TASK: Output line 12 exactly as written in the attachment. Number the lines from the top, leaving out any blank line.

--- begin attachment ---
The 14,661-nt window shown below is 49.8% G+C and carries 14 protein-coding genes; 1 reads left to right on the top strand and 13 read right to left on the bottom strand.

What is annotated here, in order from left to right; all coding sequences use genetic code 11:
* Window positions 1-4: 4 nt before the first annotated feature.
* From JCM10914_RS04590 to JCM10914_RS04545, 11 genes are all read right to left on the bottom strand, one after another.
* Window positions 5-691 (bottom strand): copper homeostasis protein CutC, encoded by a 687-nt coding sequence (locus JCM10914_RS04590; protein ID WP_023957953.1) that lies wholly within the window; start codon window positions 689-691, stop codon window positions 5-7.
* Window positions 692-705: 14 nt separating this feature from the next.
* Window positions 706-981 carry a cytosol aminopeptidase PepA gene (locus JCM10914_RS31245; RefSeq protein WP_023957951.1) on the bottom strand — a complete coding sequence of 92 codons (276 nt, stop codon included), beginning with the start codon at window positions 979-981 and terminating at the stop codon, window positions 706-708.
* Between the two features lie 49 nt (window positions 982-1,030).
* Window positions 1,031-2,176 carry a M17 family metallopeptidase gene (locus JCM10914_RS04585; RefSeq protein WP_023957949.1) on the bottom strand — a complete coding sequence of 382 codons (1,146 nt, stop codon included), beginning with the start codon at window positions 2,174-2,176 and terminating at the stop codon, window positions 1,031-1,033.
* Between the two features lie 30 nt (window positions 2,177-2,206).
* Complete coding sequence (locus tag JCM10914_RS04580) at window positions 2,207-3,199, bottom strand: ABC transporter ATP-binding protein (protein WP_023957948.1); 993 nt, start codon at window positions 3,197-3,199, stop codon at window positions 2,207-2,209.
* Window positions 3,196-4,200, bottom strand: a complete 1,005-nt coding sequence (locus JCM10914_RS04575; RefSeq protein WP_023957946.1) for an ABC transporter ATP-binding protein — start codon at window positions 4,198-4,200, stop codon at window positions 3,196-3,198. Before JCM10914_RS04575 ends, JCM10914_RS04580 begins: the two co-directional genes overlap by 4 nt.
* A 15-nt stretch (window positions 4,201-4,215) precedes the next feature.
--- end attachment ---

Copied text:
* Window positions 3,196-4,200, bottom strand: a complete 1,005-nt coding sequence (locus JCM10914_RS04575; RefSeq protein WP_023957946.1) for an ABC transporter ATP-binding protein — start codon at window positions 4,198-4,200, stop codon at window positions 3,196-3,198. Before JCM10914_RS04575 ends, JCM10914_RS04580 begins: the two co-directional genes overlap by 4 nt.